Type 93 (1933) Flame Thrower

Accession Number RELAWM20519
Collection type Technology
Object type Flamethrower
Place made Japan
Conflict Second World War, 1939-1945

The Type 93 flamethrower was one of the standard flamethrowers used by the Japanese army during the Second World War. It was introduced into military service in 1933 and was used by Japanese forces throughout the Asian and Pacific campaigns. The action consists of a pressure cock on the head of a pressure cylinder which is disconnected from the rest of the equipment before charging. When the tank is charged, the pressure cylinder is reconnected, the cock is opened, allowing pressure to be taken against a vlave controlled by a flexible aflexible connecting link. Opening this valve allows pressure to to pass into the fuel tanks. By rotating the firing handle in a clockwise direction, fuel is forced through the metal pipe. Simultaneously the igniter head is actuated, automaticallly firing the fuel stream. When not in use the firing handle must be kept in the forward position, otherwise fuel escapes. The action of the igniter head is similar to that of a revolver. A magazine housed under the knurled collar, contains ten blank ballistite cartridges. When the firing lever is turned through 90 degrees the magazine is rotated, the striker released and the cartridge fired. Flash from the explosion ignited the fuel stream. A sfaety catch is provided for locking the lever in a fixed safe position. The Type 93 flamethrower is usually operated by one man and no special protective clothing is worn. Fuel capacity: 11.4 litres; Type of fuel: 50% Benzene/crude oil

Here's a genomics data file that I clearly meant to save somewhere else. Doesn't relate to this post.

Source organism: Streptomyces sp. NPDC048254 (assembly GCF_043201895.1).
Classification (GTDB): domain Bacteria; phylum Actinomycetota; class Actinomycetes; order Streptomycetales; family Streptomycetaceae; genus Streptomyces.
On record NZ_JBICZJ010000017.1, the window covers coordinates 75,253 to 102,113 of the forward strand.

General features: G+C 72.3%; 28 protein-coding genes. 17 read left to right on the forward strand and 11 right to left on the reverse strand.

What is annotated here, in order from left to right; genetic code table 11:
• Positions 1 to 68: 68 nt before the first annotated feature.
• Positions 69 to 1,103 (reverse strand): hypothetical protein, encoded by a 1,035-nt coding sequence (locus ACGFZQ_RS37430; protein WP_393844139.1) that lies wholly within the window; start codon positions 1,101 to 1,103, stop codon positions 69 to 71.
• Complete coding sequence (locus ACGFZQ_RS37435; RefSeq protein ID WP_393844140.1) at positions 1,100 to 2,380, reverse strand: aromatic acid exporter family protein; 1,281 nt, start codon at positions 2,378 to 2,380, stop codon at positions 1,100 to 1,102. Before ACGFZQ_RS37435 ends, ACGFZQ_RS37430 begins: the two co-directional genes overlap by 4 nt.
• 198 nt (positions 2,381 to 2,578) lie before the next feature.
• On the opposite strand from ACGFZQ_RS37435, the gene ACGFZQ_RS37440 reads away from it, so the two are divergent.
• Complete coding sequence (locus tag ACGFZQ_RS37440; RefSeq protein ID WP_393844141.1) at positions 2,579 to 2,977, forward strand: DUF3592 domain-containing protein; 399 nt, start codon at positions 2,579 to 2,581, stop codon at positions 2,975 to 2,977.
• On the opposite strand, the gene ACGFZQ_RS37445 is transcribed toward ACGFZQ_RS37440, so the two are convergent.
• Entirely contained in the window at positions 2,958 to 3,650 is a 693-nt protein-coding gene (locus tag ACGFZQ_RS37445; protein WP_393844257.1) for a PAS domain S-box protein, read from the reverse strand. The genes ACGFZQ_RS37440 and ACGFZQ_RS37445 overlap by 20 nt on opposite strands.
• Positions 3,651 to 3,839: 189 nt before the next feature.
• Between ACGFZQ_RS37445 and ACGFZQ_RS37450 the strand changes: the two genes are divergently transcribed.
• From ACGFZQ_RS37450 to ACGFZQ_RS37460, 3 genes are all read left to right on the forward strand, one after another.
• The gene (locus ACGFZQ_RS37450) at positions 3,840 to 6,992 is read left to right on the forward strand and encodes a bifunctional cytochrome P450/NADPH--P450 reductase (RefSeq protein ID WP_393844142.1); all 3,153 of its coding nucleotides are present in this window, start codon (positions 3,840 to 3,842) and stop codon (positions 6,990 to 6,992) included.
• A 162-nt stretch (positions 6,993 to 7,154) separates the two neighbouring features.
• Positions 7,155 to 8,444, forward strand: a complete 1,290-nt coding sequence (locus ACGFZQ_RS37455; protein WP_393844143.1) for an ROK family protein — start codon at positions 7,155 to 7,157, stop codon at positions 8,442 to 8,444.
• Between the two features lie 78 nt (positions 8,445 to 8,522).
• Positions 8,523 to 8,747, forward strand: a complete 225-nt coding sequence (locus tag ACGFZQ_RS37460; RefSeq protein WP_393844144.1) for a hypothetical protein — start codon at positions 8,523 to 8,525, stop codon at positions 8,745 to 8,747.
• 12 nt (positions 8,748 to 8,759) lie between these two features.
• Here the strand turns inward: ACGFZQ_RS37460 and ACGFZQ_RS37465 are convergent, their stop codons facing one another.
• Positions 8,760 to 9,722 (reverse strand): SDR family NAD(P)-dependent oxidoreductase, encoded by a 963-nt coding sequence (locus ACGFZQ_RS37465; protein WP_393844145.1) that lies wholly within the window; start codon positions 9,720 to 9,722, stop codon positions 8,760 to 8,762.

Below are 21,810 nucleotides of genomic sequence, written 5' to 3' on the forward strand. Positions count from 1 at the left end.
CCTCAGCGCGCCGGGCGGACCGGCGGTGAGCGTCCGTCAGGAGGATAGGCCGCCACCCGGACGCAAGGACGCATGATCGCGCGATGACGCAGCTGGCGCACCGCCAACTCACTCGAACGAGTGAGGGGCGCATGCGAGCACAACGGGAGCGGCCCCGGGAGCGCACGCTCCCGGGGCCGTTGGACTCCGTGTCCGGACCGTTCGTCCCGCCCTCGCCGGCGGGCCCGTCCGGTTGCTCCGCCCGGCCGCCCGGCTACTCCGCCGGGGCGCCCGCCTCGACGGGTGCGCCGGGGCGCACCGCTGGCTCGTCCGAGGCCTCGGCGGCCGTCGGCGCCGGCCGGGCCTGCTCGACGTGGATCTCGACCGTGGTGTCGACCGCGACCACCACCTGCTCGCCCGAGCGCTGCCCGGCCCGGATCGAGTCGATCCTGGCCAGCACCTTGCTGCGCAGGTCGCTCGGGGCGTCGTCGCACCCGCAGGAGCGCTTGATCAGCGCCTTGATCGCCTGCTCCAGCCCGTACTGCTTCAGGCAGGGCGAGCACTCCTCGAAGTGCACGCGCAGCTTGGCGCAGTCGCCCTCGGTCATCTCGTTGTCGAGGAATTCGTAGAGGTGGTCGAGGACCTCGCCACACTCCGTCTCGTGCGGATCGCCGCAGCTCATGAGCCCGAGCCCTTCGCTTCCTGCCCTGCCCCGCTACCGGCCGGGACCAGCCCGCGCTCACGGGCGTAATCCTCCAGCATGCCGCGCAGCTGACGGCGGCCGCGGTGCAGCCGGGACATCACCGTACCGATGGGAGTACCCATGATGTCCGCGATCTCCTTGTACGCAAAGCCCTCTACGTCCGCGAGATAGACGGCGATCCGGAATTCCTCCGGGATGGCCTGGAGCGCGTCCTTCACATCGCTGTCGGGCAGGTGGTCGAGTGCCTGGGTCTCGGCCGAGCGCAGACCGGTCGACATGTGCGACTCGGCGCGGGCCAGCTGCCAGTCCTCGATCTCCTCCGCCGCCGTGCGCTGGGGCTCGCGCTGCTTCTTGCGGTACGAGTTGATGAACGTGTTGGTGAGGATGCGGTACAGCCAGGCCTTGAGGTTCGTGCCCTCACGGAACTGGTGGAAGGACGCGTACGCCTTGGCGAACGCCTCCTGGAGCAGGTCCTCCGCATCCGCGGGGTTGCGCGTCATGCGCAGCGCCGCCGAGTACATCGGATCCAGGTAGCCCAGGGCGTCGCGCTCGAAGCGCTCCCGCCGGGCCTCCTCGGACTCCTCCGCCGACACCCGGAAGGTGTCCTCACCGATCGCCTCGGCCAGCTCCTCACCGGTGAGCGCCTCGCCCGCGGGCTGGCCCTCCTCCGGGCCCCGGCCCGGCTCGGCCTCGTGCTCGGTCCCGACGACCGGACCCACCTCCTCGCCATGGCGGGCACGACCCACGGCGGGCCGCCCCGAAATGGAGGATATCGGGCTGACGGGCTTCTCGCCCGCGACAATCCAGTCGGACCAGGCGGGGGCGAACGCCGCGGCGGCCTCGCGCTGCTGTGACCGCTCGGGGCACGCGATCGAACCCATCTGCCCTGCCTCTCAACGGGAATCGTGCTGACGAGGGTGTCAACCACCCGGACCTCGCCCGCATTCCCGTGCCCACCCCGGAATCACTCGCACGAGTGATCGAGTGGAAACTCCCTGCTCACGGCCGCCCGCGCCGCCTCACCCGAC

History / Summary

Provenance unknown.